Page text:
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Re: Add Maildir support to RMAIL

From: Tim Cross
Subject: Re: Add Maildir support to RMAIL
Date: Mon, 26 Jul 2021 11:26:21 +1000
User-agent: mu4e 1.5.14; emacs 28.0.50

csh <csh@bluehome.net> writes:

> Eli Zaretskii <eliz@gnu.org> wrote ..
>> > From: csh <csh@bluehome.net>
>> > Cc: ane@iki.fi, emacs-devel@gnu.org
>> > Date: Sun, 25 Jul 2021 07:18:23 -0700 (PDT)
>> > 
>> > Eli Zaretskii <eliz@gnu.org> wrote ..
>> > >   $ movemail --version
>> > 
>> > bash: movemail: command not found...
>> Then I guess you should install GNU Mailutils.
> I asked you what the package name was.  I told you that I cannot find it. 
> [liveuser@localhost-live ~]$ dnf search mailutils
> Last metadata expiration check: 1:44:35 ago on Sun 25 Jul 2021 09:07:46 AM 
> EDT.
> No matches found.
> [liveuser@localhost-live ~]$ 
>> Btw, I'm not sure I understand completely what kind of Maildir support
>> do you need and why.  Your original message said:
>> > I really love the simplicity of reading mail with RMAIL, but most email 
>> > providers
>> no longer use the mbox format for mail.
> My mail is in Maildir format.  It is not in mbox format.
>> What do you mean by "email providers", and how do you use that to get
>> your email before reading it in Emacs?
> I use bluehome.net, which stores mail in Maildir format, but I am sure Google 
> uses 
> Maildir format for its inboxes, too.
> Right now, I am using the webmail Webmin interface.  Sometimes I use 
> Evolution.  Other
> times I use Thunderbird.  I just used OfflineIMAP to fetch all my mail into 
> ~/Mail/ on
> my local machine.

I think you have some conceptual confusion regarding how all of this

How your email provider (e.g. google) stores messages is irrelevant. You
retrieve messages from your provider via imap (or possibly pop3), which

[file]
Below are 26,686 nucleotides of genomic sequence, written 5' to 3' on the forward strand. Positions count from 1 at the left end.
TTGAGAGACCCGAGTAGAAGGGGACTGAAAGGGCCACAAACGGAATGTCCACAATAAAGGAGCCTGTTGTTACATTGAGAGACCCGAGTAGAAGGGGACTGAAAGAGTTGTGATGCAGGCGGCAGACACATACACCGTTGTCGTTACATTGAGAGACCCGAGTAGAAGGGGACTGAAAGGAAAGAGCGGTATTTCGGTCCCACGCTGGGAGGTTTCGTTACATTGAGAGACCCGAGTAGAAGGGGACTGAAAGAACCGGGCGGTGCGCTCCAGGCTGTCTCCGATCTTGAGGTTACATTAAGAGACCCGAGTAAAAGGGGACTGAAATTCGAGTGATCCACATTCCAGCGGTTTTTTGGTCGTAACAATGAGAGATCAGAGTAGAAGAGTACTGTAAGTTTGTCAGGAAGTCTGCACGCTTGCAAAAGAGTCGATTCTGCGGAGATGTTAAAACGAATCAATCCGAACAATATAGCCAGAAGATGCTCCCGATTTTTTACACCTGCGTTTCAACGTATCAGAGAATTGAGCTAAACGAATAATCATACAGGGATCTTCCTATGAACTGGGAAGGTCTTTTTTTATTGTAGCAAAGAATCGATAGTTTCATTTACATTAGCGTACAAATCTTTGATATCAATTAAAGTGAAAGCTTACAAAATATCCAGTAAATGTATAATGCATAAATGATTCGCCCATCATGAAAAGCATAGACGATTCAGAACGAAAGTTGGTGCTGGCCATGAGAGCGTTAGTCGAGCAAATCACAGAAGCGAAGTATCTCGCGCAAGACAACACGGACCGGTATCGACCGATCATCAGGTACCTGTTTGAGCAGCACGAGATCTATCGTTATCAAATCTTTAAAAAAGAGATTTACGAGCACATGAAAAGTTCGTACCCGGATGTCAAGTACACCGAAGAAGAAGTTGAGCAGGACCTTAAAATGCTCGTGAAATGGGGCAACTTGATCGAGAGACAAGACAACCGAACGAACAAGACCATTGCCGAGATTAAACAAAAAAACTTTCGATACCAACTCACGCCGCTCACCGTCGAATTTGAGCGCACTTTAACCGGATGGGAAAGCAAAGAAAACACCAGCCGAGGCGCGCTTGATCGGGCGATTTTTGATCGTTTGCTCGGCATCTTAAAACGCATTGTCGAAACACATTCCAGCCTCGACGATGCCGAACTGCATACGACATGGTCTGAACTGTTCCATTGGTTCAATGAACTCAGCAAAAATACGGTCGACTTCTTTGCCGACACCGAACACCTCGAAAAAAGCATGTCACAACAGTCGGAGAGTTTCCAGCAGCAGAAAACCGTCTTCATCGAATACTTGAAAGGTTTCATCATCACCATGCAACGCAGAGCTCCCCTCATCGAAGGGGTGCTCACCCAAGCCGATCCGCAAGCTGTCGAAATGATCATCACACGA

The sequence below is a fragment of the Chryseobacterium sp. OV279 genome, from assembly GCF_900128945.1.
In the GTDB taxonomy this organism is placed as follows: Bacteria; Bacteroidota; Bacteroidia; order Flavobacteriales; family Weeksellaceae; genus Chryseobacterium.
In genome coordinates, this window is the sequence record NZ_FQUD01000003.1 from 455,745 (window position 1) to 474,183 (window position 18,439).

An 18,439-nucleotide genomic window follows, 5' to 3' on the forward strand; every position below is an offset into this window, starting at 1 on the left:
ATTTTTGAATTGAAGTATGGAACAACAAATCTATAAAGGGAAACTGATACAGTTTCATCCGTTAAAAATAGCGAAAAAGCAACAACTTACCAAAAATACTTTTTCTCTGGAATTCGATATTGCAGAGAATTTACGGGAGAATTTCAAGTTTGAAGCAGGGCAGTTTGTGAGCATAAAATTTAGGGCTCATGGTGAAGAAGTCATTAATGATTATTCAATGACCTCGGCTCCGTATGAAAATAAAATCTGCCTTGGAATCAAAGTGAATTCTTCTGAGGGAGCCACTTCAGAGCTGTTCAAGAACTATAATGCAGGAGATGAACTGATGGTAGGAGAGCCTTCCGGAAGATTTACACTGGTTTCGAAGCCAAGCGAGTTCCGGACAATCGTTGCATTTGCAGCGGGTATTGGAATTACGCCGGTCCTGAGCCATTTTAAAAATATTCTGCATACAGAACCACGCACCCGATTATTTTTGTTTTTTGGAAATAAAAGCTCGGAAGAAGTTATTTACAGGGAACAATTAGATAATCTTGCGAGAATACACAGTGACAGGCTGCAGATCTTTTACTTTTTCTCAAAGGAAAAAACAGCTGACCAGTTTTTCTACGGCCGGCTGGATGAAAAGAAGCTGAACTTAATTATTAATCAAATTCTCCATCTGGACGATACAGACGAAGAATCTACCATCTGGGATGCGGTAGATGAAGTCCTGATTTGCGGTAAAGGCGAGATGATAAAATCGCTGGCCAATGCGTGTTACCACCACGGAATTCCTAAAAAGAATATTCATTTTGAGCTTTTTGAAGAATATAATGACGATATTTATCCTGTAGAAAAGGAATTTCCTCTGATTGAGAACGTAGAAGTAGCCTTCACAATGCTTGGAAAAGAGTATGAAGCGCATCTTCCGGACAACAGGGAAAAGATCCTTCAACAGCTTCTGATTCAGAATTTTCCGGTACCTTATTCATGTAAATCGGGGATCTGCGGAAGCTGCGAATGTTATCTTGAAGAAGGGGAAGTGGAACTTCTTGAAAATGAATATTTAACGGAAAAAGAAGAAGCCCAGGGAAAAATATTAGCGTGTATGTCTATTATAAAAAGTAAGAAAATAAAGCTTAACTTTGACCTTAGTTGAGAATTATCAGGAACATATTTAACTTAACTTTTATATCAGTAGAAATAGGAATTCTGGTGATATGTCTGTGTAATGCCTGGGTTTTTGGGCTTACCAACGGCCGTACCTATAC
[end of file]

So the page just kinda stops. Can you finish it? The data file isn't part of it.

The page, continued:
is a protocol that sits at a higher level than storage - it does not
know or care about how the messages are stored. It simply retrieves the
message and passes it through to your imap client.

In your case, your imap client is OfflineIMAP, which I believe stores the
messages using maildir format. There are of course many other similar
programs (I use mbsync). There are also a number of other alternatives,
using things like procmail, local mail servers, local imap servers and
many other options.

All that really matters is that the messages are stored in a format that
your mail reading client can understand. It has been decades since I
used Rmail, but from memory, it used its own internal format for storing
messages - it use to be that rmail would read the messages from the
traditional mbox format on local system and move them into rmail's
preferred format. Other clients did similar - for example, VM. In the
past, I use to use fetchmail and procmail to retrieve messages via imap,
run them through procmail to filter and sort, write them to mbox files
which VM would then read in and store locally in VM's own format.

These days, I use mu4e and mbsync. My messages are stored in maildir
format and I have the power of 'mu' to search/manipulate them and the
ease of mu4e for reading. The nice thing about mu4e is that it uses
Emacs' standard message mode for composing messages and Gnus' for
displaying/rendering messages (but without the overhead/confusion of a
Gnus interface). Another 'simple' mail interface which is quite popular
is 'notmuch', which I've not used, but I believe is based on similar
principals i.e. small utilities which are combined together with a nice
interface wrapper written in Emacs lisp.

The only time when you really need to worry about what storage format
your email client uses is when it comes to sorting out backups or
perhaps fixing data corruption. The maildir architecture became popular
because mbox was seen as a bit inefficient and fragile (large files
where any corruption would make all messages unavailable) or when using
multiple clients.

I think it is a bad idea to try and share the same data across clients.
I've found that even when a client claims to use maildir format, there
can be some subtle differences in implementation which can affect how
reliable the storage is. These days, with cheap storage and fast
networks, I find it better to setup all clients to have their own local
store and just use imap to keep things synchronised. Now I can read
messages from numerous different clients on different platforms and
everything is 'in sync'.

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